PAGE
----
This was, to say the least, a little on the odd side. I wasn’t expecting to see two gentlemen playing the bagpipes, bearing in mind I was in a traditional Bulgarian Inn. Then again, everything I had experienced up to then in Bulgaria had been unexpected. The food, the people and the quite extraordinary history, had all been a very pleasant surprise.
It seems bagpipes, or kaba gaida as they are known in these parts, are all the rage in the Balkans although their plaintive sounds are quite different from the more familiar highland variety. Nevertheless, it was a highly enjoyable taste of rural Bulgarian hospitality, complete with spit-roasted tender lamb cooked for over six hours and the most delicious potato pancakes.
Bulgaria to my mind evokes images of winter sports in Pamporovo and summers by the wide beaches of the Black Sea. But there is another side to this underrated country waiting to be discovered and it is a fascinating journey. There’s rose oil for a start. Who knew that most of the world’s precious rose oil comes from Bulgaria? There are over six hundred hot mineral springs, no less than fifty wine producers and over one hundred and sixty monasteries.
At first glance, Sofia, Bulgaria’s capital gives precious little clues as to the riches that abound further afield. It is like many capital cities; rows of apartment blocks, busy traffic and busier people going about their daily lives. There are however historic, and architectural landmarks to be found here if you know where to look. In particular, St. Alexander Nevski Cathedral is a towering Russian edifice greatly revered by Sofians, whilst the Boyana Church in the shadow of the nearby Vitosha Mountains is a treasure trove of medieval paintings and the vast collection of medieval graves under the Hagia Sophia Church in the city centre are fascinating. My particular favourite though is the National Museum of History. Set in a former communist era government building, it is a treasure trove in the literal sense. Amongst the 600,000 ancient Balkan exhibits is the jaw dropping Thracian solid gold treasure from thousands of years before Christ. Trust me it’s stunning.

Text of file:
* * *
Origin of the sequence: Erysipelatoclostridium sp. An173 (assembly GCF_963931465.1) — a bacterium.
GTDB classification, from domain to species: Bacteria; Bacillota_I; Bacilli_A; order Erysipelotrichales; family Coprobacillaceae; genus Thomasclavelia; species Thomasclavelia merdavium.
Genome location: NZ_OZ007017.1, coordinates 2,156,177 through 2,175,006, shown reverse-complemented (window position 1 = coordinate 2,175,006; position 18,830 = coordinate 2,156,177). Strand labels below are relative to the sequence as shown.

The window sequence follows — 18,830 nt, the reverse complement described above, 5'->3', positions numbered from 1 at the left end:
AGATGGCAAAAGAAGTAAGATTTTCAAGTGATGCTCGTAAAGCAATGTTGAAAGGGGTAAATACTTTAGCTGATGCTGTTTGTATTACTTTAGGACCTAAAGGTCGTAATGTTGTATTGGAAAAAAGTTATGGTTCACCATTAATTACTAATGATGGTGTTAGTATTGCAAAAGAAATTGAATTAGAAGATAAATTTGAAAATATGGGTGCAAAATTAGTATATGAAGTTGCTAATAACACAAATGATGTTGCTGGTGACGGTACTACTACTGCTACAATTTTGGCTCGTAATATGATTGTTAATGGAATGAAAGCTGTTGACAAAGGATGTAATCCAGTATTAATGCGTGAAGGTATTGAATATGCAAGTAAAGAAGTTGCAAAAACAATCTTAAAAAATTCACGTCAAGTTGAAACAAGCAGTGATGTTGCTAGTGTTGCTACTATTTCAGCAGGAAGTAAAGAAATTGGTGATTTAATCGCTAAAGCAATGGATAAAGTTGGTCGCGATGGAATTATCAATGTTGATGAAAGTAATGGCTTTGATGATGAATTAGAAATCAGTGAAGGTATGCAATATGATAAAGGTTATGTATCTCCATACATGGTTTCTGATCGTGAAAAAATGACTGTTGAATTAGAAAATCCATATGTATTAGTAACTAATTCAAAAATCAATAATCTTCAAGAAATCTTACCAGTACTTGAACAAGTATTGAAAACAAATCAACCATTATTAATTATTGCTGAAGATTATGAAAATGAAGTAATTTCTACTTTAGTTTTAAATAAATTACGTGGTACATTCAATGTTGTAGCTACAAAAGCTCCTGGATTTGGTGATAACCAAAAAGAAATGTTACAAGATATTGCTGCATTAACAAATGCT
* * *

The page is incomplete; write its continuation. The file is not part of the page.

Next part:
Away from Sofia you’re in UNESCO territory where stunning wind-whipped rock formations abound and fertile valleys sustain traditional villages still doing things the way they’ve been doing them for years. Plovdiv, Bulgaria’s second city is as old as Troy. There’s 5,000 years of history to be explored including a stunning roman stadium and a wonderful old town with some remarkably restored houses giving glimpses of how the wealthy townsfolk spent their days.
Assenovgrad, founded by the Thracians in 300 BC is known locally as the Bulgarian Jerusalem due to the number of churches and monasteries in the area. Perhaps it’s no surprise then it’s Bulgaria’s go to place for wedding dresses. The fabled Mavroud grape is also found in these parts, making a delicious full bodied red wine that was in plentiful supply when I visited a local supplier who insisted I drank enough of it to absolutely make up my mind about its flavours.
But my favourite memory of this region was discovering a Thracian fortress just outside of town that had been guarding the valley below for eternity. Clambering up a perilous rock path eventually led me to Asen’s Fortress and a small medieval church with stunning views across the entire Rhodope mountain range.
It seems wherever I went in Bulgaria, Thracian traces were ever present, their influence clearly shaping the country we see today although the Ottomans, Greeks and Romans took their turns too.
It is a country that constantly challenges perceptions as it throws off the shackles of its communist past and rejoices in its freedom along with its choice of bagpipes.
Main image: Sofia Presidential Palace Guards (c) Andy Mossack